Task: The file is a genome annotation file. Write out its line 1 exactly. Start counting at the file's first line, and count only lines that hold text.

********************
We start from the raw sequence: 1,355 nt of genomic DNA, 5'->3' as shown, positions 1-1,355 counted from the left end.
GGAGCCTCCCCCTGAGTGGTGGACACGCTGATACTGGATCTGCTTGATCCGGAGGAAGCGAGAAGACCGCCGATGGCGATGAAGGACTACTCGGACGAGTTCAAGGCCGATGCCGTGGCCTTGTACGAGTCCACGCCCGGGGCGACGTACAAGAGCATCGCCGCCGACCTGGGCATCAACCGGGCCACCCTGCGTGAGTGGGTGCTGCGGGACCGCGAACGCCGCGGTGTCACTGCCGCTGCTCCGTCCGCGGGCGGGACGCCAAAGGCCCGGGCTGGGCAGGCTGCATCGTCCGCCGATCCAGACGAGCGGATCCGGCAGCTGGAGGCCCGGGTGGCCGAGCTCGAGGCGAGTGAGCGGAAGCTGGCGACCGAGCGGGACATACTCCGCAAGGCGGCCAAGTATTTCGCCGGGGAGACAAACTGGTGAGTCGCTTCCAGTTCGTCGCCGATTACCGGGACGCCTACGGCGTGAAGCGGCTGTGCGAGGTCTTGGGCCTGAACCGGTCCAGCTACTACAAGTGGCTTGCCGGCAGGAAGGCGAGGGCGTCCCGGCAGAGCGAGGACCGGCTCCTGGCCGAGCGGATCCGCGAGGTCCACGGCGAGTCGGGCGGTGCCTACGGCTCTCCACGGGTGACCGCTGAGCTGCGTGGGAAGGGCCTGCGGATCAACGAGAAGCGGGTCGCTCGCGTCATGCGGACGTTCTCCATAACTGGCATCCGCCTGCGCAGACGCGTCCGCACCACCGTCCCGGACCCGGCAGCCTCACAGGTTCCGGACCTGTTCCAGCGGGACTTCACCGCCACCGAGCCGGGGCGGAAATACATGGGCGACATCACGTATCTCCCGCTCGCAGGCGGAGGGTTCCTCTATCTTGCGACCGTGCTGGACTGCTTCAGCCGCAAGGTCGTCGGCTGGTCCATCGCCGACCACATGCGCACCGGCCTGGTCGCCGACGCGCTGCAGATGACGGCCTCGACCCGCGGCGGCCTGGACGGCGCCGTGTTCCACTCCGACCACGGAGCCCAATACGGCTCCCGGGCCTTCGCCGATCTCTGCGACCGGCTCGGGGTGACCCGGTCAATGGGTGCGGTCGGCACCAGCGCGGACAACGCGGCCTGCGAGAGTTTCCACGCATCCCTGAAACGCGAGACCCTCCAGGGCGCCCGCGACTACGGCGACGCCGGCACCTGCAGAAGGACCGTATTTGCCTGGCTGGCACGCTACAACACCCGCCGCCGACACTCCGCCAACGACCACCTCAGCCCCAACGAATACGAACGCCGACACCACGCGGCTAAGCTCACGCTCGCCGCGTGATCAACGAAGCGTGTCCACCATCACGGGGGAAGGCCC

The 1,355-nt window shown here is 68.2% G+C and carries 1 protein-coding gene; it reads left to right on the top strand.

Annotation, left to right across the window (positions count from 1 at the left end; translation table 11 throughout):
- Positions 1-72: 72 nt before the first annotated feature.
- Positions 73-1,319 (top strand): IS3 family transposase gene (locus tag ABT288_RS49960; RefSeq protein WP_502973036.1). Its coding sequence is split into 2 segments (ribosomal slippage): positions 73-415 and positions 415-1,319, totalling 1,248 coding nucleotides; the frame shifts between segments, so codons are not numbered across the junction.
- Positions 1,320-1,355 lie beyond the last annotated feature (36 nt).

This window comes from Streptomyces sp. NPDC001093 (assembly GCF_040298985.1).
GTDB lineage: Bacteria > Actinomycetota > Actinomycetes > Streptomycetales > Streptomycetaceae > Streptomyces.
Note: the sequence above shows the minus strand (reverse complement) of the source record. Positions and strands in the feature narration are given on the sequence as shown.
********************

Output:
We start from the raw sequence: 1,355 nt of genomic DNA, 5'->3' as shown, positions 1-1,355 counted from the left end.